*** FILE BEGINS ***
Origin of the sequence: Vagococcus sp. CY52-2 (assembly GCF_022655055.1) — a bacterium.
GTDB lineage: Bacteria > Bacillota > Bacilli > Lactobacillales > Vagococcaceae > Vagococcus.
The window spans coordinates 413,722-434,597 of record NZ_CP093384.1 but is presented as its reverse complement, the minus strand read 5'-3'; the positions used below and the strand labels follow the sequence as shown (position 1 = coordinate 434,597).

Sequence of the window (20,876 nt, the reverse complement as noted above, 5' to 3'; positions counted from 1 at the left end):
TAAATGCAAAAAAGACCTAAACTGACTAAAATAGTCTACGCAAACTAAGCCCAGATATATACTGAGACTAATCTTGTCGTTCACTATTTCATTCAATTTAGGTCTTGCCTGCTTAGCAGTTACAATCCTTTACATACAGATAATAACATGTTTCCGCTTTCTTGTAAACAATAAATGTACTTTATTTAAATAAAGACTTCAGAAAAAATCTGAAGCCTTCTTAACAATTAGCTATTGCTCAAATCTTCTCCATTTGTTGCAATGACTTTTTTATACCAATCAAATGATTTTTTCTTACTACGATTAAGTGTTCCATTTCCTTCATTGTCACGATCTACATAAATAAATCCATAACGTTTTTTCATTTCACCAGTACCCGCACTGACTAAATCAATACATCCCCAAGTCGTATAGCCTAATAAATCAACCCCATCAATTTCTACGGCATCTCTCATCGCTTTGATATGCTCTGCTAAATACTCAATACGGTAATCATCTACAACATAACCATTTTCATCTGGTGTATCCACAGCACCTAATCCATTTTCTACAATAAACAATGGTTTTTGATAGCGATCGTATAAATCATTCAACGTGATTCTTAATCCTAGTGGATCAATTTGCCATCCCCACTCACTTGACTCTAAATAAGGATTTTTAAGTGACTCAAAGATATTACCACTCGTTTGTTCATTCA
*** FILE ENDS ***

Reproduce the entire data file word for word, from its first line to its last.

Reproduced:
Origin of the sequence: Vagococcus sp. CY52-2 (assembly GCF_022655055.1) — a bacterium.
GTDB lineage: Bacteria > Bacillota > Bacilli > Lactobacillales > Vagococcaceae > Vagococcus.
The window spans coordinates 413,722-434,597 of record NZ_CP093384.1 but is presented as its reverse complement, the minus strand read 5'-3'; the positions used below and the strand labels follow the sequence as shown (position 1 = coordinate 434,597).

Sequence of the window (20,876 nt, the reverse complement as noted above, 5' to 3'; positions counted from 1 at the left end):
TAAATGCAAAAAAGACCTAAACTGACTAAAATAGTCTACGCAAACTAAGCCCAGATATATACTGAGACTAATCTTGTCGTTCACTATTTCATTCAATTTAGGTCTTGCCTGCTTAGCAGTTACAATCCTTTACATACAGATAATAACATGTTTCCGCTTTCTTGTAAACAATAAATGTACTTTATTTAAATAAAGACTTCAGAAAAAATCTGAAGCCTTCTTAACAATTAGCTATTGCTCAAATCTTCTCCATTTGTTGCAATGACTTTTTTATACCAATCAAATGATTTTTTCTTACTACGATTAAGTGTTCCATTTCCTTCATTGTCACGATCTACATAAATAAATCCATAACGTTTTTTCATTTCACCAGTACCCGCACTGACTAAATCAATACATCCCCAAGTCGTATAGCCTAATAAATCAACCCCATCAATTTCTACGGCATCTCTCATCGCTTTGATATGCTCTGCTAAATACTCAATACGGTAATCATCTACAACATAACCATTTTCATCTGGTGTATCCACAGCACCTAATCCATTTTCTACAATAAACAATGGTTTTTGATAGCGATCGTATAAATCATTCAACGTGATTCTTAATCCTAGTGGATCAATTTGCCATCCCCACTCACTTGACTCTAAATAAGGATTTTTAAGTGACTCAAAGATATTACCACTCGTTTGTTCATTCA